On the one hand -- wow. Two professors just wrote a whole book to take down the idea of Free-Range Parenting. That means we are at stage three of the famous quote ( that apparently Gandhi never said): "First they ignore you, then they laugh at you, then they fight you, then you win.”
Anyway, here is an article by the authors, Professors Mattias Doepke and Fabrizio Zilibotti, that appeared in MarketWatch. It will remind you of the New York Times column we discussed on Friday, which recapped their arguments. What rankles most? (And maybe I should go read the actual book, but right now I'm just reacting to their article):
Our research backs up the notion that intensive parenting is associated with success in school. In the lingo of developmental psychology, “helicopter parenting” corresponds to an “authoritative” parenting style where parents interact a lot with their kids and attempt to guide them through challenges. “Free range” parenting would be called the “permissive” style, where children have a lot of freedom but also emotional support from their parents.
How are "authoritative" and "Free-Range" parents, as defined by these guys, on totally different tracks? I interact a lot with my kids AND I try to give them freedom and emotional support. So do the other Free-Range/Let Grow parents I know. What's more:
Specific activities correlated with child success are reading books with children, telling them stories, and discussing politics with them, although most likely it is less the details but the overall close interaction between parents and children that counts.
Since when does being Free-Range mean NOT reading books with kids, telling them stories or discussing things with them? I'm the gal who founded "Free-Range Kids" and I endorse all those activities! Sounds like what's correlated with success is being engaged.
But then we do get to a point of difference: The disheartening idea that the only way to keep kids from falling off the success track is to cram their days with goal-oriented activities, lest they "waste" their time.
Thinking of our own childhoods, in between occasional moments of creative discovery and play we also spent many hours watching mindless TV. One of us today is raising three boys who would be the first to admit that they would use additional free time primarily for playing videogames. Marathon Fortnite sessions are surely entertaining, but they won’t help much with the math test next week.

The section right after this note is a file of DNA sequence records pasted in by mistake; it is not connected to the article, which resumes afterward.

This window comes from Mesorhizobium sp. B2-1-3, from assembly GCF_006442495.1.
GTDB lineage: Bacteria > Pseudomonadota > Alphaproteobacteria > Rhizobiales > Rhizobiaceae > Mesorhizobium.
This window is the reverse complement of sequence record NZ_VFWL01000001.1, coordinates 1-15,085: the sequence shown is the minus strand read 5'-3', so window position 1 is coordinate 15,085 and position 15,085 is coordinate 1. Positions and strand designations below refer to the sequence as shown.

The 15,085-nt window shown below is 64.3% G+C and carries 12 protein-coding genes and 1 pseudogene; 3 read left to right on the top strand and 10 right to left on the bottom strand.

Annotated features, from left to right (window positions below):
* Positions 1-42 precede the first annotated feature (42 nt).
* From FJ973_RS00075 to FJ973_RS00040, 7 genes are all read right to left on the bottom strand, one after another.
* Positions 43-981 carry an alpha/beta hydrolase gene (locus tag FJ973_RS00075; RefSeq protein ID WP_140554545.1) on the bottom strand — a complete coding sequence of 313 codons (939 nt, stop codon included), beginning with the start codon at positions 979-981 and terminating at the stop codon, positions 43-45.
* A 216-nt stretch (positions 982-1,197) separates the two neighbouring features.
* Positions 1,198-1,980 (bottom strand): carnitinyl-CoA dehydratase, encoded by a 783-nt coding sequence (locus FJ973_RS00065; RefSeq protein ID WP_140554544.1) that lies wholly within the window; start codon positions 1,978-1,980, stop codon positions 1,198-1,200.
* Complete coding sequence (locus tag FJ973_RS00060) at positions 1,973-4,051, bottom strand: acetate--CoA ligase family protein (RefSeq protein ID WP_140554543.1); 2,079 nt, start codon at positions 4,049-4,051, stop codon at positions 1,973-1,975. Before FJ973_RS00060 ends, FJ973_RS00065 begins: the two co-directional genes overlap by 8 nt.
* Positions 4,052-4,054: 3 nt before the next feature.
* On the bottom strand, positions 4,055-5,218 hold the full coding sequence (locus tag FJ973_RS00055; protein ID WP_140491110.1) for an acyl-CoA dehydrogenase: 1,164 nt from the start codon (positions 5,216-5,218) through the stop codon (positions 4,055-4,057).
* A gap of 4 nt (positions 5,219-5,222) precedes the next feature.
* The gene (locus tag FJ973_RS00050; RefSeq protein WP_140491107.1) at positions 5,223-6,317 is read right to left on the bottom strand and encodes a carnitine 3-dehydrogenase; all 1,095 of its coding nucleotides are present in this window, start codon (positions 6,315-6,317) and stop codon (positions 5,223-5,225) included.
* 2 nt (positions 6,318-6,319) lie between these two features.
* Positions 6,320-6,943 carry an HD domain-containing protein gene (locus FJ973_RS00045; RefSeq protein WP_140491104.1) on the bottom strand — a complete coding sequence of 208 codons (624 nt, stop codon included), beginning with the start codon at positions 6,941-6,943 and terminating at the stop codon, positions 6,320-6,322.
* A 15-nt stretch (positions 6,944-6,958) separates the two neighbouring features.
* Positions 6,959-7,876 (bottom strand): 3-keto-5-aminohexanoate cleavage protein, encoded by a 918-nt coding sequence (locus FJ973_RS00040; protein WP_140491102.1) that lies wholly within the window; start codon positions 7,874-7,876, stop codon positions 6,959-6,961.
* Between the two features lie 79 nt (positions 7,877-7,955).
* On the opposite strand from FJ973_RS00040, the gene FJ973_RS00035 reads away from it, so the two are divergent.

Somehow, the authors could waste scads of THEIR childhood watching TV and still end up at Northwestern and Yale. But today's kids can't? "Because the economy"?
The job market may indeed be more competitive today (although I have a feeling it always seems like the golden days ended right before you had to find a job). But anyway, it's possible their own "non-productive" hours led the authors to discover they love writing, or reading, or warning parents about not letting their kids waste a second on fun, because if they don't study non-stop and go to a good school they are doomed to live on a park bench, roasting squirrels over a garbage can.
Most of us would like our kids to do decently in school. We don't ignore most of the demands it makes. But we'd also like to have kids who love doing something for its own sake, not a grade -- kids who are confident, capable and quirky because they weren't programmed to be success-bots. (And won't a success-bot take their fancy job away soon anyhow?) (Just noticed -- "bot" is right there in one of the author's names!)
The flip side of the "Kids must be driven (in every sense) by their parents" is "Why are kids today so anxious?" And, "Why are they crushed by an A-minus?"
Moral of story: There are many ways to parent. Most will never fit neatly into one category. There also are many kids out there -- a whole generation of them -- who aren't just one thing: test-taking, quiz-acing, hyper-focused academic superstars.
They are humans. Free-Ranger/ Let Grow parents try to treat them as such. (So do most other parents, I'll bet.) - L